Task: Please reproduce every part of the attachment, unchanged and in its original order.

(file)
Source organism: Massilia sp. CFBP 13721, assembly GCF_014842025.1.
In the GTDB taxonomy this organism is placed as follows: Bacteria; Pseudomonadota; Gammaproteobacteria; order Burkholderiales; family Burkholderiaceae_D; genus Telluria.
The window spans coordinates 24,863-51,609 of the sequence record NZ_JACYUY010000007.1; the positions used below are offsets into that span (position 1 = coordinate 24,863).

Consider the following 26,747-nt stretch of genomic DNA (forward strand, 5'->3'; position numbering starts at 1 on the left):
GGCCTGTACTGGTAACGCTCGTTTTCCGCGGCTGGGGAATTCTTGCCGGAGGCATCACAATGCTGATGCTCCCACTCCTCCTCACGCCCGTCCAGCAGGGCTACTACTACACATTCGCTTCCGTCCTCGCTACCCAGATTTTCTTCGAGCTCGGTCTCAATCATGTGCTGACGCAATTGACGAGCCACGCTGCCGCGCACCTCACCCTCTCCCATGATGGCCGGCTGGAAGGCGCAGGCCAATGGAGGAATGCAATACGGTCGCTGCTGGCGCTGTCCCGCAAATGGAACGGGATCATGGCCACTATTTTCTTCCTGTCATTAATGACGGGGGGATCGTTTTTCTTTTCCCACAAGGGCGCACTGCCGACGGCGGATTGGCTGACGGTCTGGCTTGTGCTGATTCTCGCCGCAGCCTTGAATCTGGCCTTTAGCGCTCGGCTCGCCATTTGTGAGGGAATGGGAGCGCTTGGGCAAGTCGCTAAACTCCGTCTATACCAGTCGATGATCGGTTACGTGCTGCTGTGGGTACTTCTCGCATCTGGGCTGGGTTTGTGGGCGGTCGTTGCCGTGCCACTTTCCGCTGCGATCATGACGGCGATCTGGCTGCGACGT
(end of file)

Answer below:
Source organism: Massilia sp. CFBP 13721, assembly GCF_014842025.1.
In the GTDB taxonomy this organism is placed as follows: Bacteria; Pseudomonadota; Gammaproteobacteria; order Burkholderiales; family Burkholderiaceae_D; genus Telluria.
The window spans coordinates 24,863-51,609 of the sequence record NZ_JACYUY010000007.1; the positions used below are offsets into that span (position 1 = coordinate 24,863).

Consider the following 26,747-nt stretch of genomic DNA (forward strand, 5'->3'; position numbering starts at 1 on the left):
GGCCTGTACTGGTAACGCTCGTTTTCCGCGGCTGGGGAATTCTTGCCGGAGGCATCACAATGCTGATGCTCCCACTCCTCCTCACGCCCGTCCAGCAGGGCTACTACTACACATTCGCTTCCGTCCTCGCTACCCAGATTTTCTTCGAGCTCGGTCTCAATCATGTGCTGACGCAATTGACGAGCCACGCTGCCGCGCACCTCACCCTCTCCCATGATGGCCGGCTGGAAGGCGCAGGCCAATGGAGGAATGCAATACGGTCGCTGCTGGCGCTGTCCCGCAAATGGAACGGGATCATGGCCACTATTTTCTTCCTGTCATTAATGACGGGGGGATCGTTTTTCTTTTCCCACAAGGGCGCACTGCCGACGGCGGATTGGCTGACGGTCTGGCTTGTGCTGATTCTCGCCGCAGCCTTGAATCTGGCCTTTAGCGCTCGGCTCGCCATTTGTGAGGGAATGGGAGCGCTTGGGCAAGTCGCTAAACTCCGTCTATACCAGTCGATGATCGGTTACGTGCTGCTGTGGGTACTTCTCGCATCTGGGCTGGGTTTGTGGGCGGTCGTTGCCGTGCCACTTTCCGCTGCGATCATGACGGCGATCTGGCTGCGACGT